Sen. Karen Peterson’s Gay Marriage Speech and Other Notable Legislative Hall Quips
Party lines, civil rights city buses and gay marriage alike have elicited some colorful remarks from Delaware’s political leaders.
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Liar, Liar, Pants on Fire
Mike Castle was a young, determined state legislator, a Republican from Wilmington in his first term, when he decided to tackle a very tough problem in 1968. There was a failing private bus system in the city, and Castle proposed a public takeover. A lawyer by training, he spent one very long night in a law library to draft the legislation himself.
The governor was Charles Terry, a Democrat whose regal manner was honed during the years he spent as the state’s chief justice before his election in 1964. The troubled bus service had also come to his attention, and Terry himself appeared at a legislative hearing, where he berated the Republicans for doing nothing to try to resolve the situation.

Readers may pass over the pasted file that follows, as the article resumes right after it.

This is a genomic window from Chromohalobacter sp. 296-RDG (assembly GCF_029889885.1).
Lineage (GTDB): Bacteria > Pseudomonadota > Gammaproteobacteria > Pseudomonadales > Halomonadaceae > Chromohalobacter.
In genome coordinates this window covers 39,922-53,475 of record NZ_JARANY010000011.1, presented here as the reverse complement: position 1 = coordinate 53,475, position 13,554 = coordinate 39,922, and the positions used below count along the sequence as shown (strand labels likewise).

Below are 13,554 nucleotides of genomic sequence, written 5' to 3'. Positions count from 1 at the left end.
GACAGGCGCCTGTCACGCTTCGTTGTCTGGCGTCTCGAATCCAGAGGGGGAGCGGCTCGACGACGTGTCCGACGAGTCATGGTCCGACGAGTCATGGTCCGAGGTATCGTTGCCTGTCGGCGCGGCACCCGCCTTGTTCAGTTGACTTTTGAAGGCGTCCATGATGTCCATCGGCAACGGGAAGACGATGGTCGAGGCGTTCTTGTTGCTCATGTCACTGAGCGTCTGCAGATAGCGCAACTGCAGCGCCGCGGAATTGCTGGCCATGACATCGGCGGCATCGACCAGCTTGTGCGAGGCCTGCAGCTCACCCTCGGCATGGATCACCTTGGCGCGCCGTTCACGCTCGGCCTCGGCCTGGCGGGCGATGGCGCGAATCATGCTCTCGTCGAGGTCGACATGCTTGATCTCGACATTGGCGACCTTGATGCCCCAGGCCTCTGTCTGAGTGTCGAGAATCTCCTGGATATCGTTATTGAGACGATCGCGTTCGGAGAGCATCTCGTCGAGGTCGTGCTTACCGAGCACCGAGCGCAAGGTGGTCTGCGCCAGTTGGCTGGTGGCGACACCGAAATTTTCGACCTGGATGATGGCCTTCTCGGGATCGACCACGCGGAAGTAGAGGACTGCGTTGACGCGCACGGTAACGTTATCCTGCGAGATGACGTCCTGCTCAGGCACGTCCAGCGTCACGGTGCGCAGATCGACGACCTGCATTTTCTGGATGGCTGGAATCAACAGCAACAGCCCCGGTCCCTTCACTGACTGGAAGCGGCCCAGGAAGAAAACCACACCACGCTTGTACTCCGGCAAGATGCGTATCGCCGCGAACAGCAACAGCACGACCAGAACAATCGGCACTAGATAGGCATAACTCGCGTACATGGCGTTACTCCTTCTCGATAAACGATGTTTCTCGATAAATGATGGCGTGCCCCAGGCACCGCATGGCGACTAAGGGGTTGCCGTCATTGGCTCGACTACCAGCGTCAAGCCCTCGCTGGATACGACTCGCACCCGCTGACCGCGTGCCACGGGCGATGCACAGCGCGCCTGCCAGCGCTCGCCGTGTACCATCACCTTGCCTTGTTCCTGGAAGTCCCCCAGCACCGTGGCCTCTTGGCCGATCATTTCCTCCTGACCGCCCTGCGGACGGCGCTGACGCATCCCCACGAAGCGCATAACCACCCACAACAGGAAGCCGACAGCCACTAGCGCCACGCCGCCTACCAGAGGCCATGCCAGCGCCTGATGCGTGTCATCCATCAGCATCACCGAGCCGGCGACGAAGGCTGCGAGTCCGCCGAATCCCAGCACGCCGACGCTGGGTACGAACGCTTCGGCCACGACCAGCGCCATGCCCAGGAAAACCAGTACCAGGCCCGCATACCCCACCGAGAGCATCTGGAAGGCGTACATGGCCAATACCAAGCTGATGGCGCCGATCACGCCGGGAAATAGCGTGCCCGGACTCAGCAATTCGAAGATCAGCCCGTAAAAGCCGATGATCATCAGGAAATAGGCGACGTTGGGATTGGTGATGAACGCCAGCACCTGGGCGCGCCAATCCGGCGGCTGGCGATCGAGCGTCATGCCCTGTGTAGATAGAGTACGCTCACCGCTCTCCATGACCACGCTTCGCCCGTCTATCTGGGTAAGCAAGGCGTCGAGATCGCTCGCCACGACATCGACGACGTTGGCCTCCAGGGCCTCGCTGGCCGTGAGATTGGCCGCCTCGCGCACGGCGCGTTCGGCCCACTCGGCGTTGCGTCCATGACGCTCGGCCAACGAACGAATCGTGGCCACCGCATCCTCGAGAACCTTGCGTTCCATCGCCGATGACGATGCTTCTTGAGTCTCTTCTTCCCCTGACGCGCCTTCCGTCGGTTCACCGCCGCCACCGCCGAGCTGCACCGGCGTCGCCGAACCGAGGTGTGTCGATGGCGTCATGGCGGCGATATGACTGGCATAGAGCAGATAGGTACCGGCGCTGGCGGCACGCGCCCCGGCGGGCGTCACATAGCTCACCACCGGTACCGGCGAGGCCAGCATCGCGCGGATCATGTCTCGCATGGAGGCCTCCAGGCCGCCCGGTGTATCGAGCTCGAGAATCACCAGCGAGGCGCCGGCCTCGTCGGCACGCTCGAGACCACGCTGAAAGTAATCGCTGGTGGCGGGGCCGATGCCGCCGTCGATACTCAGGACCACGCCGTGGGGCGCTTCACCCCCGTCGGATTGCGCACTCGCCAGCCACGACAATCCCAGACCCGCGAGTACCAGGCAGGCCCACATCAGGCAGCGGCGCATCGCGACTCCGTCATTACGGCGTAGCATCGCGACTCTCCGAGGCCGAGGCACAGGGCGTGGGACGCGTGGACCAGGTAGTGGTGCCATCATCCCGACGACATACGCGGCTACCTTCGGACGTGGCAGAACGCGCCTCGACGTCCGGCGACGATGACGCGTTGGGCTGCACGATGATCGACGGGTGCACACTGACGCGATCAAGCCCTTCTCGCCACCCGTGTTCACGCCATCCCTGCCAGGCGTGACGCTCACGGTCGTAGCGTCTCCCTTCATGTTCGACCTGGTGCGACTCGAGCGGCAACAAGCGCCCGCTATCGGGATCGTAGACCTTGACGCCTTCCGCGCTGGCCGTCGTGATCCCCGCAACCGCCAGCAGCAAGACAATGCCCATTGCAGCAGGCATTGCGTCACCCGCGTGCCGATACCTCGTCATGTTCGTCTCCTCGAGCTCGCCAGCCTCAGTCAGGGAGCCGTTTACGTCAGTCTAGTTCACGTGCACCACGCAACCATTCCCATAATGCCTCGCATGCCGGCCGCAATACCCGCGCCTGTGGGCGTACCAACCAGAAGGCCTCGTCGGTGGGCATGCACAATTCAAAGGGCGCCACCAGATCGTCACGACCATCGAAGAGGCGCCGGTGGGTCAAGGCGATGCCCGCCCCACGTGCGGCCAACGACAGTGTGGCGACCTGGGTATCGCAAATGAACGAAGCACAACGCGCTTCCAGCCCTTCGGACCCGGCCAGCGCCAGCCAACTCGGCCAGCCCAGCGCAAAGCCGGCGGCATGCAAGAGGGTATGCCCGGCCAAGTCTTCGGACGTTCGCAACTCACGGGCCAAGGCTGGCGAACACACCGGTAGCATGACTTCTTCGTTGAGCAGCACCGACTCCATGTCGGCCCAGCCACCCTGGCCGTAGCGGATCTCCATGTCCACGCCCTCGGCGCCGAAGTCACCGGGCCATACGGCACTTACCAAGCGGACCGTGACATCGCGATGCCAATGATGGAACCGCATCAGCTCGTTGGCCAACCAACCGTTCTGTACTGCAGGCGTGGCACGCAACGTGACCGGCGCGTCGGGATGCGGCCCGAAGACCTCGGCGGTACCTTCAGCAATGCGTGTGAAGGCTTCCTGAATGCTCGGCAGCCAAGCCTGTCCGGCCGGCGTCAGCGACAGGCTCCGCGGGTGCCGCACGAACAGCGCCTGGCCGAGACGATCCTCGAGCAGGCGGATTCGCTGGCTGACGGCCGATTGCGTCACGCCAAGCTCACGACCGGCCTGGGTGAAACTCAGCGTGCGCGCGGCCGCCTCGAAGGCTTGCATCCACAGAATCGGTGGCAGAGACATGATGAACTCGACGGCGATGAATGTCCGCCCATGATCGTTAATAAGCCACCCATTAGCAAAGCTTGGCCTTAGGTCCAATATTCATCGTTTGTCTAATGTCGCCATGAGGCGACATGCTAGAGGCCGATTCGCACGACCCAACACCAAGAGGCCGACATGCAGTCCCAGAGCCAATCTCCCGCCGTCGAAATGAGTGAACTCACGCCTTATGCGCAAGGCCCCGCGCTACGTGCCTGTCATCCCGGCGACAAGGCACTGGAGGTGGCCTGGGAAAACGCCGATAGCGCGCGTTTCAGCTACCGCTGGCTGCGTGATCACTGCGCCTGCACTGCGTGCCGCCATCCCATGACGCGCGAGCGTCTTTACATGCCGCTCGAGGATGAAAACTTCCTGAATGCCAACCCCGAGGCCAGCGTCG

Castle, thinking about his night in the law library, was as impetuous as he was insulted.
“That’s a lie,” Castle blurted.
“You can’t call the governor a liar,” Terry snapped.
The governor swept out of the hearing. Castle, aghast at what he had done, caught up with Terry outside the chamber and apologized.
“You have no future in the state, young man,” Terry told him.
Now there was the real lie. Castle went on to be a state senator, lieutenant governor, governor and congressman. Someday their exchange would come to be recognized in the annals of Delaware as governor-to-governor. Who knew?
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